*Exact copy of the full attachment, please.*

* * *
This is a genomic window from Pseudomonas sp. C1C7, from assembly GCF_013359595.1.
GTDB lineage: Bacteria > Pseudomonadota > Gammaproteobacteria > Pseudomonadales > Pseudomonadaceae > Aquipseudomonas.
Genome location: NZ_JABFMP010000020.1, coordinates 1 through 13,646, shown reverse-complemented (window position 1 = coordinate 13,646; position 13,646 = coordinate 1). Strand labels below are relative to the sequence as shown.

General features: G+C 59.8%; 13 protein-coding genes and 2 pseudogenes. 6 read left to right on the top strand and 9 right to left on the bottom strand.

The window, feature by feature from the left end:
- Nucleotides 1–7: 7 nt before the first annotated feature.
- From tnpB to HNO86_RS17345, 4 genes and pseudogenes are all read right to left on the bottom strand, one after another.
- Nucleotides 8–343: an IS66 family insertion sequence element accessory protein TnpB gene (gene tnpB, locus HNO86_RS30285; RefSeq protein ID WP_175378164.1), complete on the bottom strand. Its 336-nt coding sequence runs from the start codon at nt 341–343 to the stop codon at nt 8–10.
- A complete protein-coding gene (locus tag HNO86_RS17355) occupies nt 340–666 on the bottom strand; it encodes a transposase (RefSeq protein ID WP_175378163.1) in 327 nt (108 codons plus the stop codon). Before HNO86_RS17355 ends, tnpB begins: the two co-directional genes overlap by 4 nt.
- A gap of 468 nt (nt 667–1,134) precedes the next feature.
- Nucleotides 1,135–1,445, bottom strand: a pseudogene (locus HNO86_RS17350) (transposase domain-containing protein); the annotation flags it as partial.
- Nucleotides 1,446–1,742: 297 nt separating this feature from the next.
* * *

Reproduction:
This is a genomic window from Pseudomonas sp. C1C7, from assembly GCF_013359595.1.
GTDB lineage: Bacteria > Pseudomonadota > Gammaproteobacteria > Pseudomonadales > Pseudomonadaceae > Aquipseudomonas.
Genome location: NZ_JABFMP010000020.1, coordinates 1 through 13,646, shown reverse-complemented (window position 1 = coordinate 13,646; position 13,646 = coordinate 1). Strand labels below are relative to the sequence as shown.

General features: G+C 59.8%; 13 protein-coding genes and 2 pseudogenes. 6 read left to right on the top strand and 9 right to left on the bottom strand.

The window, feature by feature from the left end:
- Nucleotides 1–7: 7 nt before the first annotated feature.
- From tnpB to HNO86_RS17345, 4 genes and pseudogenes are all read right to left on the bottom strand, one after another.
- Nucleotides 8–343: an IS66 family insertion sequence element accessory protein TnpB gene (gene tnpB, locus HNO86_RS30285; RefSeq protein ID WP_175378164.1), complete on the bottom strand. Its 336-nt coding sequence runs from the start codon at nt 341–343 to the stop codon at nt 8–10.
- A complete protein-coding gene (locus tag HNO86_RS17355) occupies nt 340–666 on the bottom strand; it encodes a transposase (RefSeq protein ID WP_175378163.1) in 327 nt (108 codons plus the stop codon). Before HNO86_RS17355 ends, tnpB begins: the two co-directional genes overlap by 4 nt.
- A gap of 468 nt (nt 667–1,134) precedes the next feature.
- Nucleotides 1,135–1,445, bottom strand: a pseudogene (locus HNO86_RS17350) (transposase domain-containing protein); the annotation flags it as partial.
- Nucleotides 1,446–1,742: 297 nt separating this feature from the next.